We have taken time to discover the analysis of washing vehicles and have developed with our partners a simple aspect to discuss the total washing experience in the fleet industry.
- Temperature – hot water, cold water, ambient, temperature of vehicle, etc.
- Time – labor, electric, water, fuel, dwell time of chemical, etc.
- Application – automatic, manual, cloth, foam, touchless, etc.
- Chemicals – soap, rinse, degreaser, wax, etc.
- Procedure – cleaning of organic, non-organic, water hardness, chemicals, etc.
These 5 factors all react together to produce a satisfied wash experience or can counter act each other resulting in an inefficient, costly and unsatisfied result.
The total pie above constitutes the total cost per wash of a vehicle. By analyzing each segment of the pie, we can determine areas of improvement.
Most of the cost can be surprisingly buried in the facility costs of a building where utilities, supplies and labor are lumped into “maintenance”. By segregating the wash cycle at any facility, we can help improve results, maximize efficiencies and results.
Temperature and water chemistry is very important to the application of chemicals. Water with higher levels of dissolved minerals required much more soap to remove dirt. Types of dirt (organic versus non-organic) require different dwell times to efficiently remove and protect the vehicle. Reverse osmosis will remove the dissolved solids, however, most will not put in the system due to costs. Instead the chemical costs are sky high and would have paid for the RO machine many times over.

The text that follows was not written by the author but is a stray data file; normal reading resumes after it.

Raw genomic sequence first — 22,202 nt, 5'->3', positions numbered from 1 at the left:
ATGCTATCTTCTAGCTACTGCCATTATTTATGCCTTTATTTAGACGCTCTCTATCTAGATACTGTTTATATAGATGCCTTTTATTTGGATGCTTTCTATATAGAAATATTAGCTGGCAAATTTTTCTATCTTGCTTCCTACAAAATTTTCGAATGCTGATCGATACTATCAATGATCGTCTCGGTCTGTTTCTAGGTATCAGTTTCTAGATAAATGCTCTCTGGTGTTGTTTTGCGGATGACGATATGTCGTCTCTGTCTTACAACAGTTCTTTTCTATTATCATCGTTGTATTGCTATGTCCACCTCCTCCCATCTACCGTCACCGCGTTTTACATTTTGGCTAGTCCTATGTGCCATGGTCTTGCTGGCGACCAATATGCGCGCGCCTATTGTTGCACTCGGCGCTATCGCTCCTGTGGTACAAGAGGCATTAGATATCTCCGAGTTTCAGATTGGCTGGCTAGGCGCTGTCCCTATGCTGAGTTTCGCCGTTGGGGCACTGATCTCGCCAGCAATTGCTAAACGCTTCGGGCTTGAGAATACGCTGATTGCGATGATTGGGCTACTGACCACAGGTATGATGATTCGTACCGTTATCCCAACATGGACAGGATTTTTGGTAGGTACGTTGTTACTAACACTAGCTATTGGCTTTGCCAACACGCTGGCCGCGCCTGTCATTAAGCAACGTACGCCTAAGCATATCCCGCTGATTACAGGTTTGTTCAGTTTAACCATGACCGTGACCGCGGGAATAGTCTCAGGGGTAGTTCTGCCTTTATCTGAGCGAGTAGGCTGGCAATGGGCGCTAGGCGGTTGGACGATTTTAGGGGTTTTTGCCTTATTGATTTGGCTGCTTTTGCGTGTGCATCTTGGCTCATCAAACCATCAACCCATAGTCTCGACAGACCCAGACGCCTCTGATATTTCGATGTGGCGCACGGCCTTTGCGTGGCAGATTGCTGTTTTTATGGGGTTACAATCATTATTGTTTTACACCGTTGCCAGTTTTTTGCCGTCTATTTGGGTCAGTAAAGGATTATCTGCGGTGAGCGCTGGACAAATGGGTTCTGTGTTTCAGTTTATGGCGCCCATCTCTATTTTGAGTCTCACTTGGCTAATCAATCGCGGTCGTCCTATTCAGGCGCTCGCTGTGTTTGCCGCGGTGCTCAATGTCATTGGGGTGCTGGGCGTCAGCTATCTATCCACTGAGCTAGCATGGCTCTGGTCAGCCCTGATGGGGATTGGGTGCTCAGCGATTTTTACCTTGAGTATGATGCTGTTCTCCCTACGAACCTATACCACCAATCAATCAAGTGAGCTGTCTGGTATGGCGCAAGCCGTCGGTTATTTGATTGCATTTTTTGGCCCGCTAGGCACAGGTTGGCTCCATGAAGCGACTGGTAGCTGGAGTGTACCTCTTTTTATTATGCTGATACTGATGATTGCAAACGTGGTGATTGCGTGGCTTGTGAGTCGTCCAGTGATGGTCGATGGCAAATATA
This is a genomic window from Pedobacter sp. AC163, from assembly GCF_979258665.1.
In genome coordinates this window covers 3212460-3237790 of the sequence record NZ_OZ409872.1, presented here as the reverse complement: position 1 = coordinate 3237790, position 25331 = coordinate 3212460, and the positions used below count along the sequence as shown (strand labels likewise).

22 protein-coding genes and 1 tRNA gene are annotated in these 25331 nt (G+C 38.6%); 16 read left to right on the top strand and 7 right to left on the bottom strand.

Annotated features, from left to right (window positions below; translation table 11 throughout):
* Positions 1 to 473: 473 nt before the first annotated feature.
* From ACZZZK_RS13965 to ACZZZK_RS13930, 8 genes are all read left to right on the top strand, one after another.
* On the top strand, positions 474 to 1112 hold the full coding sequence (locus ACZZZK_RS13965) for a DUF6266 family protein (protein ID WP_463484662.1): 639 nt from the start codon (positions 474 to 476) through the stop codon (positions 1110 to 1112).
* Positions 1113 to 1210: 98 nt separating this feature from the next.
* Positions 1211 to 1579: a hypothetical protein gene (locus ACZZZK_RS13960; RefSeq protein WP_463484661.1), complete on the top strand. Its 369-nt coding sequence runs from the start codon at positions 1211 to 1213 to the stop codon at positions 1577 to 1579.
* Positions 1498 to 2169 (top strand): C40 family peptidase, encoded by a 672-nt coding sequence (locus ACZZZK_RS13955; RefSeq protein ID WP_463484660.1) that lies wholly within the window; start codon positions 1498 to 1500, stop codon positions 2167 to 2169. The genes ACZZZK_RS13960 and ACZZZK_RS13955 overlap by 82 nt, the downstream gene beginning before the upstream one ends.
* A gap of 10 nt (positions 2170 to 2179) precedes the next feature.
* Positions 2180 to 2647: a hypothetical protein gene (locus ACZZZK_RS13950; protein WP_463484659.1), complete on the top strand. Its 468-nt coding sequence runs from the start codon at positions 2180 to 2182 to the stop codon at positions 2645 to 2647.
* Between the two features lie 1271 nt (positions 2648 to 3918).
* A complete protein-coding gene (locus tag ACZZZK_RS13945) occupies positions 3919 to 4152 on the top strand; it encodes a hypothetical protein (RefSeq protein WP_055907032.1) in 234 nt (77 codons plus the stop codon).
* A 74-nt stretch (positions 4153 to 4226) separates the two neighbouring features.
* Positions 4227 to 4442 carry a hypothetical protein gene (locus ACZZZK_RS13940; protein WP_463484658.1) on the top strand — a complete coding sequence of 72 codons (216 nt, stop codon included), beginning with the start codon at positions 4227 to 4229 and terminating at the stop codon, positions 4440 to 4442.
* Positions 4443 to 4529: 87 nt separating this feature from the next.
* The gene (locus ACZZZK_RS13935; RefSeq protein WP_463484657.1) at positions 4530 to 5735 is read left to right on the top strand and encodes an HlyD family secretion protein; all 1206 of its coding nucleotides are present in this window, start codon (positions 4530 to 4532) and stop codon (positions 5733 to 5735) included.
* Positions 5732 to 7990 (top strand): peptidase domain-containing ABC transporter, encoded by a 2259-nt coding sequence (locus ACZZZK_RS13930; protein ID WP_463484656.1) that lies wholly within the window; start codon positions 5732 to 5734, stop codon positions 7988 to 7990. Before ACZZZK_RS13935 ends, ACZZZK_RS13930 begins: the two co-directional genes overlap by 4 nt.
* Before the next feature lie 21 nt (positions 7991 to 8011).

Labor is typically one of the highest cost, however, an automatic wash system should eliminate this cost. There are many times we observe an operator pushing the start button for an automatic wash system and stands there watching the complete wash cycle. Is this an efficient use of time and labor?
Of course the combination of the procedure and hidden material costs add up with no-one paying attention as it’s a hidden cost. Paper towels, gloves, mops, cloths, etc. go unnoticed in the cost. Spray cans with detail finishing walk out the door. We work with all wash bays to eliminate the waste and costs by suggesting over and over the proper use and dilution of chemicals.
Manual application is the most costly of all systems, yet the majority of companies continue to see this as the least expensive method. Manually applying and mixing chemicals is very inefficient. Purchasing chemicals in RTU (ready to use) is costly. Why are you buying someone else’s water and have to pay for shipping costs of this water when you have the least expensive supply at your own facility? Simply purchasing concentrated chemicals with automated dilution dispensers on site will save your company.
Do you know your cost per wash?